Rise of Zombie Gene in Elephants


Cancer risk is a numbers game. It is assumed that the risk of developing cancer increases with an increasing number of cells and lifespan of an organism. The larger the body, the more the cell divisions and the more the chances of developing cancer, right? Some studies also show that large dog breeds have higher rates of cancer than smaller breeds, and in the case of humans, an increase in adult height increases the risk of human cancers.

But in 1977, an epidemiologist discovered that there is no correlation between body size and cancer risk across species. It was stated by Richard Peto and is commonly known as Peto’s Paradox. Large-sized elephants protect themselves from cancer by expressing some unique genes that destroy the damaged cells. This way, Elephants have provided a fascinating solution to Peto’s paradox by developing specialized cancer suppression mechanisms.

Elephants and Cancer

According to the statistics, only 4.81% of elephants in captivity die from cancer. It is strange since on average, elephants live for 70 years and roughly have 100 times more cells than humans. During cell divisions, genes replicate and sometimes express non-functional versions called pseudogenes or dead genes. The genome of an elephant contains LIF pseudogenes, specifically LIF6. The multifunctional interleukin-6 class cytokine leukemia inhibitory factor (LIF) can function either as a tumor suppressor or an oncogene. Activation of LIF6 may have contributed to the evolution of enhanced cancer resistance in the elephant lineage.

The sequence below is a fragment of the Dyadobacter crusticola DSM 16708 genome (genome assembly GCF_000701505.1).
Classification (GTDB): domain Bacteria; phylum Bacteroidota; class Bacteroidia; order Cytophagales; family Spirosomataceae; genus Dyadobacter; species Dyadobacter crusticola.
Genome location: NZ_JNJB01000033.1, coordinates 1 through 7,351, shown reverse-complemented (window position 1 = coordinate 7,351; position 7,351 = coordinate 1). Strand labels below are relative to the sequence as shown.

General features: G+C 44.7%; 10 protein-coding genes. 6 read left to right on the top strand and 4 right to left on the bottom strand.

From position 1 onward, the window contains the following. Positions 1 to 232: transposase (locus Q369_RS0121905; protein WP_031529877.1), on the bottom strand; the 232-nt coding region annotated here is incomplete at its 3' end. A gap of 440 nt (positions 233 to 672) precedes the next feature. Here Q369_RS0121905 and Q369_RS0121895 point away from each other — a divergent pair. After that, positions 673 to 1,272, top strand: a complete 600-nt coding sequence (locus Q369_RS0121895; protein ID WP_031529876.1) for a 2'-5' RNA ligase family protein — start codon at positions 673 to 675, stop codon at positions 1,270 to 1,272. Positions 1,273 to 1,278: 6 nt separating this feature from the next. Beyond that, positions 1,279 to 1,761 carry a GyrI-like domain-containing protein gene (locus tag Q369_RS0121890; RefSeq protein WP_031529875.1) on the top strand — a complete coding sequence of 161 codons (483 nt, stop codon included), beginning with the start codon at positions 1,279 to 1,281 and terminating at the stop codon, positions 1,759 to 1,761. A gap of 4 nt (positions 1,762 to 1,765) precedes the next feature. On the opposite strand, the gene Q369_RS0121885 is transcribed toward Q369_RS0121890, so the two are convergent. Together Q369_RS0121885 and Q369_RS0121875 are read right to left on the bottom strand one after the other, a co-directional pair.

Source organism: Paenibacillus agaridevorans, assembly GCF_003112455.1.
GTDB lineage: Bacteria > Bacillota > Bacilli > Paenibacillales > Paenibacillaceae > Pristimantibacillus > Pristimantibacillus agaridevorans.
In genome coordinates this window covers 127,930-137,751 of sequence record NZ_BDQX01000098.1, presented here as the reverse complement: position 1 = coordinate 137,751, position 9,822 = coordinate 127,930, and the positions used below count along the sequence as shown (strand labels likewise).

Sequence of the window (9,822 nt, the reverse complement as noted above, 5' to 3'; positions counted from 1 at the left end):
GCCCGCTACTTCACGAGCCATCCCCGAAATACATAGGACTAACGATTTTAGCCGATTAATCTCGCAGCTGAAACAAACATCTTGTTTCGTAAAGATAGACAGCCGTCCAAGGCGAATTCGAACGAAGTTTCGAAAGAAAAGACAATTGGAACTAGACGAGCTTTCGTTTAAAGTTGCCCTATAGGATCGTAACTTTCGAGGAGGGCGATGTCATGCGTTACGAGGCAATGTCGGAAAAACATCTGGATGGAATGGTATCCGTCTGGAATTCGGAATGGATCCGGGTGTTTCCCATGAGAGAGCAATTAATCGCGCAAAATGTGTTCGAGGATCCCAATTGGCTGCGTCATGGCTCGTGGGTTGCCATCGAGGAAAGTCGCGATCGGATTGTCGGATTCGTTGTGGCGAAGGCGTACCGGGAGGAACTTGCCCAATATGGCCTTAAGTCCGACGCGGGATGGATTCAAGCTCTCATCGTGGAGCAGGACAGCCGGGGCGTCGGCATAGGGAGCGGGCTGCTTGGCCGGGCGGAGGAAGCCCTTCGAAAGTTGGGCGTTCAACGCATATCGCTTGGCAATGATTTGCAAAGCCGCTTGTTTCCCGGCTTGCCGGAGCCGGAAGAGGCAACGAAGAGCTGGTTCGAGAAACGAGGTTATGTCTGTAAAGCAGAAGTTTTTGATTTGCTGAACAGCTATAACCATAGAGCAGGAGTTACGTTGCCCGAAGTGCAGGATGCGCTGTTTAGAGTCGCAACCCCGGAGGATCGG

TP53 is another crucial tumor suppressor gene that encodes for the transcription factor, p53. Mutation in p53 is seen in a majority of cancers. In response to DNA damage, p53 proteins switch on LIF6, which forms LIF6 proteins. This causes mitochondrial dysfunction resulting in permeabilization and release of pro-apoptotic protein such as cytochrome c. This further leads to the collapse of Matrix metalloproteins (MMP), an enzyme that cleaves the elastin matrix thereby causing mitochondrial swelling, rupture, and cell death. However, the exact molecular mechanism by which LIF6 induces apoptosis is still unclear.

In 2015, Abegglen LM, and a team of researchers proved that the elephant genome has about 20 extra duplicates of gene TP53 (40 alleles) that trigger cell death. In contrast, other animals and humans have only one copy (2 alleles) of the same. Due to a large number of TP53 genes, multiple copies of p53 are formed. These enhance LIF6 expression thereby making cells significantly more sensitive to DNA damage. The dead gene, LIF6 came back to life and evolved gradually. Thus was termed as “zombie gene”. Beyond belief, science has witnessed the reanimation of dead genes that can produce proteins that help in cancer prevention in elephants and perhaps increase possibilities for research.

How does this concern us?

Cancer development is an evolutionary process. The cells inside the tumors keep evolving, so we have to as well. We are living amidst the Earth’s sixth mass extinction where we need mechanisms to prevent the progression of tumors and battle cancer. Correcting an error is a powerful mechanism. So maybe we can try to mimic the behavior of LIF6 expression of elephants. If p53 is found effective in mammals, we can also try to add extra copies of the same in stem cell therapies and try to treat humans. If in a particular species we discover a potential mechanism for cancer suppression, there is always a chance and broad area of scope that we can find new therapeutic targets and approaches to prevent cancer and save human lives.

Reference (Aug-21-A2)

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